Bailey came by Combs’ closet-sized town hall office a day early. He intended to pay the ticket, said Grant, the family lawyer.
Combs pulled out his warrant and Bailey walked out with Combs in pursuit. Bailey got in his truck and Combs tried to handcuff him while standing in the open door, according to his petition.
Bailey put the truck into reverse. In the self-defense petition, Combs’ lawyers argued that he was terrified he would be run over.
Combs shot Bailey three times.
“All I could think was ‘Bernard? Are you kidding me?’” said Bilton.
“We were all in disbelief,” said Alicia Philpott, a black neighbor of the Bailey family.
Capers and the NAACP’s state leadership organized a meeting at Bailey’s church. About 600 people showed up.
“We were ready to move forward, to do marches, anything,” said Gwen Barksdale, 59, a member from nearby Holly Hill.
Lonnie Randolph, president of the state NAACP, advised against it, saying the community would be best served by letting law enforcement handle it.
“He said just relax for now,” Philpott said.
The civil-rights organization was already working with the U.S. Justice Department on other issues and asked that it investigate, said Dwight James, state executive director. The agency is also looking into the Garner and Brown cases.
After a yearlong probe into Bailey’s death, the department didn’t bring charges, Grant said, because it couldn’t establish a racial motivation.
“We all knew the Baileys,” said Wolpert, the outdoor store owner. “That’s why were so surprised when nothing happened afterwards. They were a very well-respected family.”
Then, in 2013, Pascoe picked up the case.
Pascoe, 47, had been a prosecutor for more than 20 years, and the head prosecutor, or solicitor, for South Carolina’s First Circuit since 2004. He got statewide attention this year when the Republican attorney general appointed him to probe allegations that House of Representatives Speaker Bobby Harrell misspent campaign funds. Harrell was indicted in September.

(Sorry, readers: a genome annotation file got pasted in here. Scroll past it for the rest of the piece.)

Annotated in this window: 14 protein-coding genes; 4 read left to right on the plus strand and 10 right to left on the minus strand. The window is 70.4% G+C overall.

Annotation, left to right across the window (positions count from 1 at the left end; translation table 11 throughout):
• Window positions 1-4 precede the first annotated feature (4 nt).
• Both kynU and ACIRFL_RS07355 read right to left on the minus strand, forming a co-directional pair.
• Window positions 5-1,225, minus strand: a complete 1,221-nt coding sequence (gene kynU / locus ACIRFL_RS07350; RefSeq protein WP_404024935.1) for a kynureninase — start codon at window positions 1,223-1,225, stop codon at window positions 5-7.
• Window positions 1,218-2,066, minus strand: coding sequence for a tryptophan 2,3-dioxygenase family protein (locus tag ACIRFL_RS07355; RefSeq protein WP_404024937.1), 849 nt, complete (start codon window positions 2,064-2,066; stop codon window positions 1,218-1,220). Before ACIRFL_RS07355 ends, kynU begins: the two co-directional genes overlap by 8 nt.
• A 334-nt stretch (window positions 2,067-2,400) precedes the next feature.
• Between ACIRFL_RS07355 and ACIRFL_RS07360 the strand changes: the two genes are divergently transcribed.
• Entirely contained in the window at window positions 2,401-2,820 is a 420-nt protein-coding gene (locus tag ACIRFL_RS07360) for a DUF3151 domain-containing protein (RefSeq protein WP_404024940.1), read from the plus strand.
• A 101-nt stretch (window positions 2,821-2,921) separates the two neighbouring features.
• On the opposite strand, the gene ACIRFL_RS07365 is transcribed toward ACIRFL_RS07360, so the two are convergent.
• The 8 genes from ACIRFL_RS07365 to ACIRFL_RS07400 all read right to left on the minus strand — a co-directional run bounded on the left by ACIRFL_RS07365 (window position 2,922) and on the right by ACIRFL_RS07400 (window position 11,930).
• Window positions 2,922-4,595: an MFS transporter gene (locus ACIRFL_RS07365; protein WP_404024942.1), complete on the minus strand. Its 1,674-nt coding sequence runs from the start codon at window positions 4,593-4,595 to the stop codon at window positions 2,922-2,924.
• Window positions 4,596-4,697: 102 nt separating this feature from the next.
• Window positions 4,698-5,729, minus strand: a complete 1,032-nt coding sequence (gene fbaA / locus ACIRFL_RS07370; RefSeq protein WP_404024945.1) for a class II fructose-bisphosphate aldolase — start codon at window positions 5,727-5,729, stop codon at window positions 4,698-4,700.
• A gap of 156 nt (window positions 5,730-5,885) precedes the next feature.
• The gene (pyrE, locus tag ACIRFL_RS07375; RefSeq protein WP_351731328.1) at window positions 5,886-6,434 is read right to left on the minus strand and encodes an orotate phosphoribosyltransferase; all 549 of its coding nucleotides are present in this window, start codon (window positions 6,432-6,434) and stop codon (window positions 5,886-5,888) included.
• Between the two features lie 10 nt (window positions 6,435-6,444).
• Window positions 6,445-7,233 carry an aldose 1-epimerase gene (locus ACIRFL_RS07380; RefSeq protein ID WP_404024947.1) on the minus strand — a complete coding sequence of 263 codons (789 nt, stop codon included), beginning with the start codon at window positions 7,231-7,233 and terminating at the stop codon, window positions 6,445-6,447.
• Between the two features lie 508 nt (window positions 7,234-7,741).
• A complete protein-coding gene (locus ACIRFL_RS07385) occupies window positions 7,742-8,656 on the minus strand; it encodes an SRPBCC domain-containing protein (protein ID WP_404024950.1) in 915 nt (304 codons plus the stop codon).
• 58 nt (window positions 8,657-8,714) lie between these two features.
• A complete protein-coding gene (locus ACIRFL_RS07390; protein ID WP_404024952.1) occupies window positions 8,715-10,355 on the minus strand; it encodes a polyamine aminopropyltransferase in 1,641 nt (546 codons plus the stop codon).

“There are two things that made this different than Ferguson or New York,” said Richard Harpootlian, a trial lawyer and prominent South Carolina Democrat who has worked with Pascoe. “The first is David Pascoe. He’s got an extraordinarily strong sense of right and wrong. And the second is politics. There was a political overlay in other cases that didn’t really happen here.”
Assistant Solicitor Ashley Cornwall said no one in Pascoe’s office would comment on the case.
Pascoe won an indictment against Combs for misconduct in office in 2013. Circuit Court Judge Edgar Dickson ruled against Combs this month, saying he couldn’t claim the right to self- defense in a confrontation he started and pursued. Then, the grand jury returned its murder indictment.
A Bloomberg Politics poll conducted last week showed that 53 percent of respondents said race relations have gotten worse during President Barack Obama’s administration. In majority- black Ferguson, whites dominate the government and police force. In New York, Mayor Bill de Blasio said Sunday that the nation must confront racism: “There’s something fundamental we have to get at here.”
Yet in the years between the Eutawville killing and the indictment, its politics has become more integrated: There are two blacks on the formerly all-white town council and a black mayor, Jefferson Johnson, an 81-year-old retiree from the New York City Housing Authority.
Capers, the town NAACP president, said “We were all fired up to start something and it turns out, from the outcome of this situation, that we did the right thing.”
“This didn’t happen because of race,” she said. “This happened because of ego. I think we have sent a lesson to law enforcement that they need to hire the right kind of people.”